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  1. 1. Problems of Well Being Bullying Contemporary Social Issues – 30 (GNED2057) Gloria Shepstone November, 28, 2013 Professor Emily Brett
  2. 2. Bullying “I'm not the only kid who grew up this way. Surrounded by people who used to say that rhyme about sticks and stones. As if broken bones hurt more than the names we were called, and we were called them all.” Shane Koyczan
  3. 3. Definition of Bullying Bullying is defined as physical, psychological, and/or verbal intimidation or attack that is meant to cause distress and/or harm to an intended victim DID YOU KNOW? A child or youth can be both a bully and a victim, and may move between the two. These children and youth experience the most serious emotional, behavioral and relationship problems, and require the most intensive support
  4. 4. Why are there bullies There is no one single cause for bullying, individual, family, school and peer factors can place someone at risk. These factors can work individually or collectively. Some of these factors are: • People with low social status will use bullying as a way to deflect the bullying from them • People with high social status will use bullying to enhance their social power
  5. 5. Types of Bullying • Verbal bullying - name-calling, sarcasm, teasing, spreading rumours, threatening, making negative references to one's culture, ethnicity, race, religion, gender, or sexual orientation, unwanted sexual comments • Social Bullying - mobbing, scapegoating, excluding others from a group, humiliating others with public gestures or graffiti intended to put others down • Physical Bullying - hitting, poking, pinching, chasing, shoving, coercing, destroying or stealing belongings, unwanted sexual touching • Cyber Bullying - using the internet or text messaging to intimidate, put-down, spread rumours or make fun of someone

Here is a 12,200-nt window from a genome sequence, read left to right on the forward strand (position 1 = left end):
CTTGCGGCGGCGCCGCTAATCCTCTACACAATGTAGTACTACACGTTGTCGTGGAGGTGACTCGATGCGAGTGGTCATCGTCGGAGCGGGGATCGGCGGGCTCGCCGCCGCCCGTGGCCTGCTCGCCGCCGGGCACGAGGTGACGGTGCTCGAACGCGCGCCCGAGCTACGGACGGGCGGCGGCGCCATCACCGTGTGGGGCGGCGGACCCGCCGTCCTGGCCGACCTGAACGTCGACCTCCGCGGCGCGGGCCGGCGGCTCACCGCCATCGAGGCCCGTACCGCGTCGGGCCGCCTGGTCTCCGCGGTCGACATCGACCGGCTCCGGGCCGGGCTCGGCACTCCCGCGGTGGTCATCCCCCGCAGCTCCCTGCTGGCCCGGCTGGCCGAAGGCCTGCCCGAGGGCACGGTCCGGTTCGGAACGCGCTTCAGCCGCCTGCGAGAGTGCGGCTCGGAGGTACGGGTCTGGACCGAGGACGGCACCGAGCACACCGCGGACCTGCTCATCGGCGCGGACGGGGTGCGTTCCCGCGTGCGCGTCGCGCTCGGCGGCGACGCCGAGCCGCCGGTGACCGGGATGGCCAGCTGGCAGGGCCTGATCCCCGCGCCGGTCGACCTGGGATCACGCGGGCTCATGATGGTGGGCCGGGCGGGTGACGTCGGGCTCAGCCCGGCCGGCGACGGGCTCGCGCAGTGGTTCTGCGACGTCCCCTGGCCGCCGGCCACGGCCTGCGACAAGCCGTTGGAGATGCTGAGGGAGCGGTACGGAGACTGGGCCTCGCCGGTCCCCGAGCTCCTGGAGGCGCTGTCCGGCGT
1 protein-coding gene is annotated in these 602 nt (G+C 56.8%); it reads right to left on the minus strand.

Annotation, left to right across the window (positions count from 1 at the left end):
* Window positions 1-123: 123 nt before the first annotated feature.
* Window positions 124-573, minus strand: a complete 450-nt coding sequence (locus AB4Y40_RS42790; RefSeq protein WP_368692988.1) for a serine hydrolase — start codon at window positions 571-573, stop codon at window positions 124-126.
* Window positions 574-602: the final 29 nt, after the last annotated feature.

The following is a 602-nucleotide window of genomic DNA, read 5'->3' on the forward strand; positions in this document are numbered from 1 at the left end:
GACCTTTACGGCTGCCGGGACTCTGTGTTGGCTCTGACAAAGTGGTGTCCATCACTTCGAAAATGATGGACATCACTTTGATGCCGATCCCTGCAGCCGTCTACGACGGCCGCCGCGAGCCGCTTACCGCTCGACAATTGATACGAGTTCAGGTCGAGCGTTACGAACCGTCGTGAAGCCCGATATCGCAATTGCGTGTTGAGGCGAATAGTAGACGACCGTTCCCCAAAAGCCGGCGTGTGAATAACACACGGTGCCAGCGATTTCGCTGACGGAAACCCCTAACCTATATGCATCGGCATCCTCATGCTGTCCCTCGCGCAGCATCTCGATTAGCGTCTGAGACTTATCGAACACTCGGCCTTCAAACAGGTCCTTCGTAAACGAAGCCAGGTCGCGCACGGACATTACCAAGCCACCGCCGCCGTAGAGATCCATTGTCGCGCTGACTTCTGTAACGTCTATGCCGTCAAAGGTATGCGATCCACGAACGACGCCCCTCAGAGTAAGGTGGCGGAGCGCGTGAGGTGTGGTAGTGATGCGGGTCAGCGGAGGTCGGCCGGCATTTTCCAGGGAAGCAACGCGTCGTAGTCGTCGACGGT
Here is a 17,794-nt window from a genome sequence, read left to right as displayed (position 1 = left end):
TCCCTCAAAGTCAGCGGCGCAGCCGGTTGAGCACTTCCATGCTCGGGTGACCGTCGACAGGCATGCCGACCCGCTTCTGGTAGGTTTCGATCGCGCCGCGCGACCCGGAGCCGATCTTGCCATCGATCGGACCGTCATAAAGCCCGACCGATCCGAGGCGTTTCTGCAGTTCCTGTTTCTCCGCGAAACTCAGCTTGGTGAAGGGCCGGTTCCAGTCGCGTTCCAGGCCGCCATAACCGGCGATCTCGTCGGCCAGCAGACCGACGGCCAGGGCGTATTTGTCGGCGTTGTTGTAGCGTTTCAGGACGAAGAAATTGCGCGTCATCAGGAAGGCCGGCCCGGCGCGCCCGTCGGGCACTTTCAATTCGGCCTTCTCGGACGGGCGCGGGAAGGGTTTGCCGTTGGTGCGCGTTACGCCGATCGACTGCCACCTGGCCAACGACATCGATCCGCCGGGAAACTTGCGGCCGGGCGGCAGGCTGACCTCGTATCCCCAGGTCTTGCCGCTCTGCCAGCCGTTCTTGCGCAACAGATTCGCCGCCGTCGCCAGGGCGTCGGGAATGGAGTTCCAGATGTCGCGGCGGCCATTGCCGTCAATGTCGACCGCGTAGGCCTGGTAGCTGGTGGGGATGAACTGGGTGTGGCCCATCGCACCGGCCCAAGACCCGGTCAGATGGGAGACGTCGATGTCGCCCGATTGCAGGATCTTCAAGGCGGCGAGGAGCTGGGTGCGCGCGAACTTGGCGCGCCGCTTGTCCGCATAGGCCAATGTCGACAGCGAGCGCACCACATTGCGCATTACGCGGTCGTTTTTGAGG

6. 6. “But at night while the others slept we kept walking the tightrope it was practice and yeah, some of us fell.” Shane Koyczan
  7. 7. How has bullying changed? How we bully has not changed over the years, however the methods used when bullying have changed. It has become easier to do. When we were kids, we would have to verbally or physically commit the act. In today’s society not only are we verbally committing the act of bullying but we have computers, social networks, and cellphones that play their roll in bullying. It can take less than 5 minutes to send a text that will batter another person and make them feel less about themselves.
  8. 8. How many children are involved in bullying others? • Kindergarten to Grade 8 15% of students reported bullying others at least twice over the school term 2% of students reported bullying others once a week or more • Boys 14% of boys aged 4 to 11 reported bullying others. • Girls 9% of girls aged 4 to 11 reported bullying others Not everyone bullies or is bullied – a relatively small number of children are directly involved in bullying incidents